During the peak of homelessness activism in the early 1990s, research found that homelessness was much more common than previously thought. Since then, through the support of several presidential administrations and the determination of federal agencies, policy and practice innovations have led to an overall decline in homelessness. Policy makers are embracing new evidence-based programs and turning away from long-standing practices that were based on inaccurate, stereotypical understandings of homelessness.

The recent claim of an elimination of chronic homelessness among veterans in cities like New Orleans, Phoenix and Salt Lake City has demonstrated that concerted efforts by communities and the federal government can make a lasting impact on this once-seemingly intractable social problem. These cities have proven that it is possible for the United States to end homelessness among veterans and non-veterans once and for all.

What You Need To Know

Ending homelessness in the United States is possible and within reach. The field has identified two forms of homelessness—crisis homelessness and chronic homelessness—and has proven solutions to address both forms.

Crisis homelessness is a result of a short-term economic or social crisis. Research indicates that 80% to 85% of adults and families who use shelters are experiencing this short-term homelessness (60-90 days). Rapid rehousing stabilization is an effective intervention against this.

Chronic homelessness is experienced frequently and can last for years. Adults who are chronically homeless have much higher rates of behavioral health problems and disabilities, and more complex social support needs. For this population, permanent supportive housing (PSH) has been proven to be an effective solution.

With further strategic investments, these solutions can be implemented across the country and homelessness can become a thing of the past.

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On the Horizon: Expanding Successful Programs

The federal government must continue to draw from the best of these evidence-based practices and commit more resources to end homelessness. The successes that have been achieved demonstrate that combining knowledge from research, innovations from the field, insights from the people who use these programs and data-driven decision-making leads to programs that work to effectively end homelessness. The new President in 2016 will have the chance to make a major difference in the lives of Americans at risk of homelessness.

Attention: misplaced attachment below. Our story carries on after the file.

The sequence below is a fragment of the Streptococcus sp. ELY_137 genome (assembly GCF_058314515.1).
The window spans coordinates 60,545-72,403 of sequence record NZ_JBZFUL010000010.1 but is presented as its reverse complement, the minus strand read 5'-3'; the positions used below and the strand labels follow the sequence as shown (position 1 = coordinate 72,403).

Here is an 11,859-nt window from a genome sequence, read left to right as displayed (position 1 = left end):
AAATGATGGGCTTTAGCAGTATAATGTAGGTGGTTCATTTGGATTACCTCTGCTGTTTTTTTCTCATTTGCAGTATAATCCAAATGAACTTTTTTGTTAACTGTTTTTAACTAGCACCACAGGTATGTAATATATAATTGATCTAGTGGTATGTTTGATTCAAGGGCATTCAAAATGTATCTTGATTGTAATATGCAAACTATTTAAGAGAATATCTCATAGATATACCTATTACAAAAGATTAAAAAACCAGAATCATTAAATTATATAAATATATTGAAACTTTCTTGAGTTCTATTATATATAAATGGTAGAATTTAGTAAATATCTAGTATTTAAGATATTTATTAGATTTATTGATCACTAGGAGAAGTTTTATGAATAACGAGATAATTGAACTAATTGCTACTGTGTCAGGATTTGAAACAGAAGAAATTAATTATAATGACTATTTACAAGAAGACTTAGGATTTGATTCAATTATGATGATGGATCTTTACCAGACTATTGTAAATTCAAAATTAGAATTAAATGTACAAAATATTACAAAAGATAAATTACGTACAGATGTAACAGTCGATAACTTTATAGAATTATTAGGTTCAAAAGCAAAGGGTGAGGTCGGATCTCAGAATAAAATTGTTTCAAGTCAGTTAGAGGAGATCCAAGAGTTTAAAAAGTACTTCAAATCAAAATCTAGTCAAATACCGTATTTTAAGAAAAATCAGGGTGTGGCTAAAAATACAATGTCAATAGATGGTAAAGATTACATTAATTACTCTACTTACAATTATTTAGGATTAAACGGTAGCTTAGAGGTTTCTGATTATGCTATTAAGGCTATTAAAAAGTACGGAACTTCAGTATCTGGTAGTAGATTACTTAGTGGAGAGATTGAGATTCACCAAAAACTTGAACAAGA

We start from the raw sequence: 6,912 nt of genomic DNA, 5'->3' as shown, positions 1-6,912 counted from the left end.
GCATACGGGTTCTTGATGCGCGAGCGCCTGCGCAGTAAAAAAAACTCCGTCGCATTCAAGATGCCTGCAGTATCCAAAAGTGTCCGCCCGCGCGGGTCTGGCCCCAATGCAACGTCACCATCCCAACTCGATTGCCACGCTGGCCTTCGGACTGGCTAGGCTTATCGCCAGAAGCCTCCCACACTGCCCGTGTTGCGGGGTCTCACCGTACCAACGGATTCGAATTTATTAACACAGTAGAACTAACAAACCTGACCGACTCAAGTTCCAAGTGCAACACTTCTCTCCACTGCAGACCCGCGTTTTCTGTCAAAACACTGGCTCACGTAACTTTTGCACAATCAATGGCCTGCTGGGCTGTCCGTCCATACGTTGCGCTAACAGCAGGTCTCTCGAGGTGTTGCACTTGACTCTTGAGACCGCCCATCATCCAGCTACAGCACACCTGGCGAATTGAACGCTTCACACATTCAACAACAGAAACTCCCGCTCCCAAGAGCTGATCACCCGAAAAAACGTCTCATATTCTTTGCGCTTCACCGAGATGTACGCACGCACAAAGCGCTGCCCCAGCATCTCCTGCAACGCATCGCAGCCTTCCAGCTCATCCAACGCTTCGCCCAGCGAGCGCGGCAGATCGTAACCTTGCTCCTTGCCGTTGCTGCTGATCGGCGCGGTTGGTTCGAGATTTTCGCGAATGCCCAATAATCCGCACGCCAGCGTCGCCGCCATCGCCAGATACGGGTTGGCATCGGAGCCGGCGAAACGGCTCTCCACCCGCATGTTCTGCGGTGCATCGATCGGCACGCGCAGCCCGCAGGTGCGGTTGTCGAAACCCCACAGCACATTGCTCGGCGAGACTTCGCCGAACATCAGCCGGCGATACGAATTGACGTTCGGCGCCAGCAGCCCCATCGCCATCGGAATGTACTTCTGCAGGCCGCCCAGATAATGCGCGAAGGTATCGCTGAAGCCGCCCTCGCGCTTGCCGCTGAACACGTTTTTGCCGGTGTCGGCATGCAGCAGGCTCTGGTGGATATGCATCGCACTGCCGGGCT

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John Bumpus

250,000 = 0.0007485029940119760479041916167664670658% of the population. Should the Federal Government be involved and should tax payer money be used to resolve this problem? I ask, because 100% of the resources (tax payer furnished) of the federal government must be used to resolve the issue. I'm not sure you've made your arguement to resolve the issue. Is this an issue for the feds?
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About the author

Dennis P. Culhane, PhD

Dr. Dennis Culhane is the Dana and Andrew Stone Professor of Social Policy. Dr. Dennis Culhane’s primary area of research is homelessness and assisted housing policy. His research has contributed to efforts to address the housing and support needs of people experiencing housing emergencies and long-term homelessness. Dr. Culhane’s research includes studies of vulnerable youth and young adults, including those transitioning from foster care, juvenile justice, and residential treatment services. Dr. Culhane is the Director of Research for the National Center on Homelessness among Veterans at the United States Department of Veterans Affairs. Dr. Culhane co-directs the Actionable Intelligence for Social Policy initiative (AISP), a MacArthur Foundation-funded project to promote the development of integrated database systems by states and localities for policy analysis and systems reform.
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